One of the biggest issues is allergic reactions which, although rare, can be quite severe and threatening to the health of the clients. Also worrying is the fact that long-term exposure to some substances can have carcinogenic effects, affect reproductive health, or cause genetic mutations.

According to ECHA, over 1000 cases of allergic reactions a year will be prevented as a result of the restriction.

What Are the 2022 Pigment Regulations?
Image source: Pexels

How Will the Regulation Work?

The regulation will have 2 phases and it comes into effect on January 4th, 2022.

Phase 1 – Replacing Problematic Substances with Safer Alternatives

Over 4000 chemicals, primarily metals, methanol, some azo dyes, carcinogenic aromatic amines, and polycyclic aromatic hydrocarbons (PAHs), will be limited or banned and all formulas manufactured will have to comply.

There will be a 24 month transition period, during which all manufacturers will have to reformulate their pigments and start using safer, approved alternative ingredients.

Phase 2 – Harmonization of Labels

As the second part of the reform, all inks and pigments will have to clearly state all ingredients included in the formula on the label, along with relevant safety measures.

Finally, all ingredients will have to be disclosed. This will finally ensure total transparency and end the years-long battle against unknown substances being injected directly into people’s skin.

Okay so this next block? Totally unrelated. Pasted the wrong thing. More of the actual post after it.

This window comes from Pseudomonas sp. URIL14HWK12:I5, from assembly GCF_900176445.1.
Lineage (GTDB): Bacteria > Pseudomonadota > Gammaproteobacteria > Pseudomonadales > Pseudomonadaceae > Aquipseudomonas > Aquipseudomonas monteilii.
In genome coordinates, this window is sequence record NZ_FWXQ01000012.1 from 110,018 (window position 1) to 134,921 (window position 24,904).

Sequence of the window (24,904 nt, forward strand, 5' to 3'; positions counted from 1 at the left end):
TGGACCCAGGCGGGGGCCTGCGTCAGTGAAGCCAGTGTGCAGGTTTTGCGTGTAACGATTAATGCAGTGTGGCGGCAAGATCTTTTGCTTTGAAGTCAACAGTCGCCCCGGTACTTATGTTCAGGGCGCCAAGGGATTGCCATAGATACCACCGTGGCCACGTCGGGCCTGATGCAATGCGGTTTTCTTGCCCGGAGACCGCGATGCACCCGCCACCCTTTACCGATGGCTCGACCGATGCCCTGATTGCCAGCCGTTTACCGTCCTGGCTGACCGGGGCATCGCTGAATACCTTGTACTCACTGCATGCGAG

What’s Problematic about the Restriction?

ECHA has based the list of problematic ingredients on regulations for topical cosmetics – whatever is banned for use on the skin should also be used for injecting into the skin.

Among the restricted ingredients are Blue 15 and Green 7, two pigments widely used in tattoo ink mixtures, and not uncommon in PMU formulas. There is currently no safer alternative to the pigments and these shades would practically be abolished from the available palette.

This particular issue has caused an outcry from tattoo and PMU artists, who argue that a ban on these substances would harm their businesses.

For that reason, as part of the Save the Pigments initiative, a petition has been filed to the European Parliament to reconsider the decision to ban these two pigments, with the explanation that the logic behind the ban is faulty and that the ban could have disastrous effects on the economy, putting many artists out of business. The petition is still active.